The government plans to help struggling student loan companies, announced U.S. Treasury Secretary Henry Paulson Wednesday. He said the decision would make more credit available to college students, but experts warn the plan might not help students at all.
“We are very wary of the government bailing out private student loan providers, many of whom engaged in predatory practices by pushing high-cost private loans on high-risk borrowers,” says Stephen Burd, senior fellow at the New America Foundation, a nonpartisan public policy think tank.
It might not be such a bad thing that struggling private loan companies aren’t lending to students anymore, Burd adds. “High-priced colleges and lenders have made it too easy for financially needy students to take on unmanageable levels of private loan debt,” he says.
Last month, Congress authorized more than $700 billion in public money be used to rescue banks Paulson said were on the brink of collapse largely because of the home foreclosure crisis.
In a televised news conference Wednesday, however, Paulson said the government is dropping its original plan to buy bad mortgage debt from the nation’s banks and will use the remaining money instead to help student loan, auto loan and credit card companies.
But rather than give money to private loan companies, the federal government should focus more on expanding federal student loans, says Barry Toiv, a spokesman for the Association of American Universities, which represents 62 leading research universities in the United States and Canada.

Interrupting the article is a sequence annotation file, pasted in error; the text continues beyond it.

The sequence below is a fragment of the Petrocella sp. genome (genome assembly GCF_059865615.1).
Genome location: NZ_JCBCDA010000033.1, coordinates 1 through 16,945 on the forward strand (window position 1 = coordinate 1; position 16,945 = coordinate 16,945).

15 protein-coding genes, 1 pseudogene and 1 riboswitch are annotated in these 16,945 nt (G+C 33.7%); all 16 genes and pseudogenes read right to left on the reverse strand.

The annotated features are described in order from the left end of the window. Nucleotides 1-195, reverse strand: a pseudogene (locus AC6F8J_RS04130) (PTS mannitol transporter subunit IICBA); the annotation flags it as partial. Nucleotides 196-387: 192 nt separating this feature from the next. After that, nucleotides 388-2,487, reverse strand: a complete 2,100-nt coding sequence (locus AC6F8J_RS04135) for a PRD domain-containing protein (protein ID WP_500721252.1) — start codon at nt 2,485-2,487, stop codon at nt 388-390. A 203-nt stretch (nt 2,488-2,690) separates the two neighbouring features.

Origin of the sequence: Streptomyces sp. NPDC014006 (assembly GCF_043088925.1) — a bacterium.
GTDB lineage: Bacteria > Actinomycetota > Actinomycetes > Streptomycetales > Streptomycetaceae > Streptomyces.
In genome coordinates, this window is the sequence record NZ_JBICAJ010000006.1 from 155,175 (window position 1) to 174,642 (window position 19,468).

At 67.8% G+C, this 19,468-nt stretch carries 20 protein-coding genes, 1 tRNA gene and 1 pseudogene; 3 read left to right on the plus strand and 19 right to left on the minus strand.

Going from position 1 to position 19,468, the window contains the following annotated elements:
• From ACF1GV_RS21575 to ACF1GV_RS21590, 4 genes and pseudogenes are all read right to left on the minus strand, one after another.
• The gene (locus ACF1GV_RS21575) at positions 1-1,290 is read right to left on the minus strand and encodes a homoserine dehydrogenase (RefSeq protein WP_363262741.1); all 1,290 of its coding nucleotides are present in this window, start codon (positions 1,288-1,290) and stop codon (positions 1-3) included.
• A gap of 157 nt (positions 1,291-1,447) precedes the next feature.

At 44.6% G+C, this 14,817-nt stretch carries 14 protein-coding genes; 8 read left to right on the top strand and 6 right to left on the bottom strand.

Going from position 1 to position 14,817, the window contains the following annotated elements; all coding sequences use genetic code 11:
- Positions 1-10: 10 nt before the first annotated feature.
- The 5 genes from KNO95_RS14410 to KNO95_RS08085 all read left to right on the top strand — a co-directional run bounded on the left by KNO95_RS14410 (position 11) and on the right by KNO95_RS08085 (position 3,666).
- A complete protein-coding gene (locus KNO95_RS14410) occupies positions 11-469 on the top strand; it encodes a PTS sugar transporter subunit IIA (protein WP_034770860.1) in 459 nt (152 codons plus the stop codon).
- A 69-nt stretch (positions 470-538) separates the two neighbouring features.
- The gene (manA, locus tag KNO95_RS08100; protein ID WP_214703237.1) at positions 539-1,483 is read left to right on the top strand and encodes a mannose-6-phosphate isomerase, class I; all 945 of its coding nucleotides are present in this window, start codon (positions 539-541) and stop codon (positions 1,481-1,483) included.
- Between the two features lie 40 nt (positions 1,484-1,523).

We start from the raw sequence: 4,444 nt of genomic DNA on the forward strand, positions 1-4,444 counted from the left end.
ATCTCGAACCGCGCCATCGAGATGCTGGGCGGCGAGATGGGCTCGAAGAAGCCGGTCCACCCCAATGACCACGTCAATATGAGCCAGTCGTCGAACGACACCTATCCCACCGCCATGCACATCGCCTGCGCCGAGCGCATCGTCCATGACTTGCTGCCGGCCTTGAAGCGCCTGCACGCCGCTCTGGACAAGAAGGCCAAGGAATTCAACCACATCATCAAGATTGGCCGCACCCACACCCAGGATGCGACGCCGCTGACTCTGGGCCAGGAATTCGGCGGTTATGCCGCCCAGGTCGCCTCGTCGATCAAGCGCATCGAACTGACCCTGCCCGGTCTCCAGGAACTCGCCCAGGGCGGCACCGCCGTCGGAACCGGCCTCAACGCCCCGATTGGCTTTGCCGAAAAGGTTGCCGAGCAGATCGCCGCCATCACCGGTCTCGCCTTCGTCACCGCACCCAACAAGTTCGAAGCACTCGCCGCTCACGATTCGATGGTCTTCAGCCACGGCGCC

Federal loans have more preferable conditions than private loans, but federal aid is often not enough to help families cover rising college costs, as Diverse reported last month.
“Our institutions are certainly concerned about students’ abilities to remain in school and do want to ensure lenders can continue to extend loans,” says Toiv. “But our first priorities are government (loan) programs because they provide lower interest rates to students.”
In addition to making more federal money available to students, Burd adds that colleges “should shift money they currently spend on merit aid to need-based financial aid so that the students who truly need the help get it.”
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